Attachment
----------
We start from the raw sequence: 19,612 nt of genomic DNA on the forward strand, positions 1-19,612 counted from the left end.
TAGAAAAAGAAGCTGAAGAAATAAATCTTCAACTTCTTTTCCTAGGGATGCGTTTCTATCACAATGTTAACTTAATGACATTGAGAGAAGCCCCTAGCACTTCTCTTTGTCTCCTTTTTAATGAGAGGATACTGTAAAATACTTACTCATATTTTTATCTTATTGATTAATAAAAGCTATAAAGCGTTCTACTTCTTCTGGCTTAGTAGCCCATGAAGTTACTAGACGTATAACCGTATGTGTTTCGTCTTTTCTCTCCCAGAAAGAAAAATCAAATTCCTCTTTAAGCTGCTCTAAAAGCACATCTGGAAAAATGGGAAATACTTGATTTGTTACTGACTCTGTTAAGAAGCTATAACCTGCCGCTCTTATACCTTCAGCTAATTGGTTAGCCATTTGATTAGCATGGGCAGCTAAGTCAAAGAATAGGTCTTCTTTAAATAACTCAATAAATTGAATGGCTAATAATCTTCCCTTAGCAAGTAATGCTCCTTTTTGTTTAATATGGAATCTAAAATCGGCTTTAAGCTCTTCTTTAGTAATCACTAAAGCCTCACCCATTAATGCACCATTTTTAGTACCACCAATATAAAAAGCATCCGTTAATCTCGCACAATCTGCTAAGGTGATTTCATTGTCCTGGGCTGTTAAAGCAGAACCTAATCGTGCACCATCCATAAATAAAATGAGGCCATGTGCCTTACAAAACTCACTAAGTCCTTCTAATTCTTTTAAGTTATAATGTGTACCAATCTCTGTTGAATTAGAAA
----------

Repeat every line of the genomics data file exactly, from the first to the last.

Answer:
We start from the raw sequence: 19,612 nt of genomic DNA on the forward strand, positions 1-19,612 counted from the left end.
TAGAAAAAGAAGCTGAAGAAATAAATCTTCAACTTCTTTTCCTAGGGATGCGTTTCTATCACAATGTTAACTTAATGACATTGAGAGAAGCCCCTAGCACTTCTCTTTGTCTCCTTTTTAATGAGAGGATACTGTAAAATACTTACTCATATTTTTATCTTATTGATTAATAAAAGCTATAAAGCGTTCTACTTCTTCTGGCTTAGTAGCCCATGAAGTTACTAGACGTATAACCGTATGTGTTTCGTCTTTTCTCTCCCAGAAAGAAAAATCAAATTCCTCTTTAAGCTGCTCTAAAAGCACATCTGGAAAAATGGGAAATACTTGATTTGTTACTGACTCTGTTAAGAAGCTATAACCTGCCGCTCTTATACCTTCAGCTAATTGGTTAGCCATTTGATTAGCATGGGCAGCTAAGTCAAAGAATAGGTCTTCTTTAAATAACTCAATAAATTGAATGGCTAATAATCTTCCCTTAGCAAGTAATGCTCCTTTTTGTTTAATATGGAATCTAAAATCGGCTTTAAGCTCTTCTTTAGTAATCACTAAAGCCTCACCCATTAATGCACCATTTTTAGTACCACCAATATAAAAAGCATCCGTTAATCTCGCACAATCTGCTAAGGTGATTTCATTGTCCTGGGCTGTTAAAGCAGAACCTAATCGTGCACCATCCATAAATAAAATGAGGCCATGTGCCTTACAAAACTCACTAAGTCCTTCTAATTCTTTTAAGTTATAATGTGTACCAATCTCTGTTGAATTAGAAA